As food costs rise, some families share how they're dealing with dinner.

10 New York classics
The Guardian fires back after New York Magazine issues its latest list of food & drink favorites.

Red Hook Vendors Get 6-Year Permit
Hooray! Soccer tacos for everyone! Or at least, everyone in Brookyn...

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3.17.2008

Nibbling at the Front Line

When I returned to the Upper Midwest last summer for a visit, I couldn't help but notice a change in the fields. The vast oceans of wheat and the fields of sunflowers were gone. In their place grew soybeans and corn.

And according to the National Corn Growers Association, spring planting trends will continue to favor corn.

So what's wrong with lots of corn? For one thing, it means that other crops become more scarce as corn prices go up and farmers turn to the big corn payoff.

Films like King Corn have attacked the environmental and dietary risks of our national corn obsession.

And on the topic of corn-fed beef, food writer Michael Pollan says: "The industry can always make the popular arguments, because they certainly make things cheaper. But is it really cheap? Think of the taxpayer, who's actually subsidizing every one of those burgers. All that corn requires an immense amount of fossil fuel. Corn requires more fertilizers and pesticides than other crops. It takes the equivalent of half a gallon of gasoline to grow every bushel of corn. [Almost] everything we do to protect our oil supply ... is a cost of that burger."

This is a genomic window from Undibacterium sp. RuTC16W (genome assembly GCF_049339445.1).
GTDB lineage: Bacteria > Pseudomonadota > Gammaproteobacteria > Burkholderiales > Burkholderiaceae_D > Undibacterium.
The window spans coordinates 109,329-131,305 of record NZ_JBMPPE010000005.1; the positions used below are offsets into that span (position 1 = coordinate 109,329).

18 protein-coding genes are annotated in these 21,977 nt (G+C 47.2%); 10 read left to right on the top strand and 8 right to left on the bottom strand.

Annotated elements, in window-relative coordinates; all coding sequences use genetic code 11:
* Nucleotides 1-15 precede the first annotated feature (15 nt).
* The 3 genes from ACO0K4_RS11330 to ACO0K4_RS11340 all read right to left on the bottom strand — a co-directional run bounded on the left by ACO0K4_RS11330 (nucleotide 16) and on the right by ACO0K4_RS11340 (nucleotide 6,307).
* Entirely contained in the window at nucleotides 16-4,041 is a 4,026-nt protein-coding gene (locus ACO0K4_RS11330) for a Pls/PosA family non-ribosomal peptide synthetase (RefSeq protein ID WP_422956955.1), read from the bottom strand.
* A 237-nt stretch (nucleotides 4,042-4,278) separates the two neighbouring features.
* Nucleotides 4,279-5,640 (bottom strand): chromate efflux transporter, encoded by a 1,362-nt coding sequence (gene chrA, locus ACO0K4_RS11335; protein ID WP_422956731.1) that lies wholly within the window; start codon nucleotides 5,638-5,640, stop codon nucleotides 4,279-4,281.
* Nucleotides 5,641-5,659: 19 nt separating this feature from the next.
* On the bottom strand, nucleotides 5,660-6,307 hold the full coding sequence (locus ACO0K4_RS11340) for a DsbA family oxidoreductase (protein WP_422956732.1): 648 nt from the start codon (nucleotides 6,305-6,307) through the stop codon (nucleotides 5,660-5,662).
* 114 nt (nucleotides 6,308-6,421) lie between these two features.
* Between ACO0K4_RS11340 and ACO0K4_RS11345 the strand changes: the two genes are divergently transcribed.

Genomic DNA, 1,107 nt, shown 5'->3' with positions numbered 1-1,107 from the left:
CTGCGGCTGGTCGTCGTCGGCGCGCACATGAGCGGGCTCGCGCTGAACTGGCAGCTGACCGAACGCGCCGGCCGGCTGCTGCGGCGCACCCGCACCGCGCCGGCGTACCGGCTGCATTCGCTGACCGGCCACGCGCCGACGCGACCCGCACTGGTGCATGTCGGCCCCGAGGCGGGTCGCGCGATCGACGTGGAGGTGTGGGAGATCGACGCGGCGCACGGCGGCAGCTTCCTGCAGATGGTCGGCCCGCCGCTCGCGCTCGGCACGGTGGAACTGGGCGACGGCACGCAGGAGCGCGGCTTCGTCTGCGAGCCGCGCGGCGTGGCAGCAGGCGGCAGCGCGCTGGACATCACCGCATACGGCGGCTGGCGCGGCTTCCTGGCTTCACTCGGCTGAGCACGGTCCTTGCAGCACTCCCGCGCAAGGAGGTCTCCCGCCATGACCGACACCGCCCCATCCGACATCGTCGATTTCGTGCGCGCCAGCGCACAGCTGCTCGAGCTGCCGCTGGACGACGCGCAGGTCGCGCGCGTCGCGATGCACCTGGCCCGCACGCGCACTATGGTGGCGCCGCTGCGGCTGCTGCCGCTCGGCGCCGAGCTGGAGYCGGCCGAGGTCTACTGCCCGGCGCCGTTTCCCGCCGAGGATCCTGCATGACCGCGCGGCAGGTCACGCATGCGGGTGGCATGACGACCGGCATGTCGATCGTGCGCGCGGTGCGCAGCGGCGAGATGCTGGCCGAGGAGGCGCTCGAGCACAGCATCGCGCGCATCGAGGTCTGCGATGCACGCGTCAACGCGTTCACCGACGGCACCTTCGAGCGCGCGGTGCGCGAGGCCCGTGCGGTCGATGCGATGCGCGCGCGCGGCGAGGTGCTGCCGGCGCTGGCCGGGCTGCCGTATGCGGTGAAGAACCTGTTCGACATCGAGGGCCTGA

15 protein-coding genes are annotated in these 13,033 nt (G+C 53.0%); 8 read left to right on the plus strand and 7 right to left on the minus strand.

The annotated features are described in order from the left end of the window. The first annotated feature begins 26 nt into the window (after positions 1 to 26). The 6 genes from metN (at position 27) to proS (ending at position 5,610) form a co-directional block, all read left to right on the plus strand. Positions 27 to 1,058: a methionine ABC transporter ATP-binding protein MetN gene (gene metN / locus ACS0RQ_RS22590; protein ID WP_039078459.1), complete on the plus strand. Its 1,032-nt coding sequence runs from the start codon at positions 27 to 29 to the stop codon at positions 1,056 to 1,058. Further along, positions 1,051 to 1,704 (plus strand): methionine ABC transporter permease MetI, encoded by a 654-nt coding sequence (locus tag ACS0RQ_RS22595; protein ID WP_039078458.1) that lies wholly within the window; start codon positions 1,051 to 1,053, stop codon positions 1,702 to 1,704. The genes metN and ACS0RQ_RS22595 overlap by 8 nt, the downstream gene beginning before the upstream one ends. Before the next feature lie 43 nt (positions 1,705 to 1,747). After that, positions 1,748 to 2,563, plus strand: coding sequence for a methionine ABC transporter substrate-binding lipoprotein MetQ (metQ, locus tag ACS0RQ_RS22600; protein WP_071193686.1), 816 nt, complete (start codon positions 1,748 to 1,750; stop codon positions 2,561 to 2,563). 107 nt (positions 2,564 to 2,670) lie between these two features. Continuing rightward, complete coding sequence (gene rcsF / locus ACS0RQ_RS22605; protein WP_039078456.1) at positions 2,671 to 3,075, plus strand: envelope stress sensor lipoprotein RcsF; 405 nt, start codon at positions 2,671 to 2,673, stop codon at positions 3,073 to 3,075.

A very active athlete, J consumes New York City like Galactus chews through planets. Thus, he's bound to notice the effects of agricultural policy on food costs (and small-scale businesses) a little more quickly than I would.

Herein J reports on how things are going for those on the front lines: old-school vendors on the Lower East Side.


A moist, tasty muffin (for $2.25) from the Tra La La Juice Bar.
1. There's a fantastic dumpling shop in my neighborhood that has sold their pork & chive fried dumplings at 5/$1 for the last ten years. When I went in last night, the price had gone to 4/$1. I mentioned the change to the owner. She said, "flour tripled, $18/bag to $60/bag, and my other ingredients are up too."

2. A guy in the local covered market makes muffins. My favorite one has been $1.75 since I moved to NYC. It went to $2.25 a couple weeks ago. Explanation: "All of my ingredients have gotten more expensive. Using corn for fuel was the stupidest thing anybody could have come up with, 'cause now the price of corn — the root of all US agriculture — has shot up, taking everything else with it." He went on a tirade, talking about how biofuel has to be shipped in trucks that burn more biofuel rather via pipelines, &c.

I just stood there, listening and chewing my $2.25 muffin.

Just a little something to chew on the next time you see high-fructose corn syrup in your sports drink or corn ethanol at the gas pump.

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2.28.2008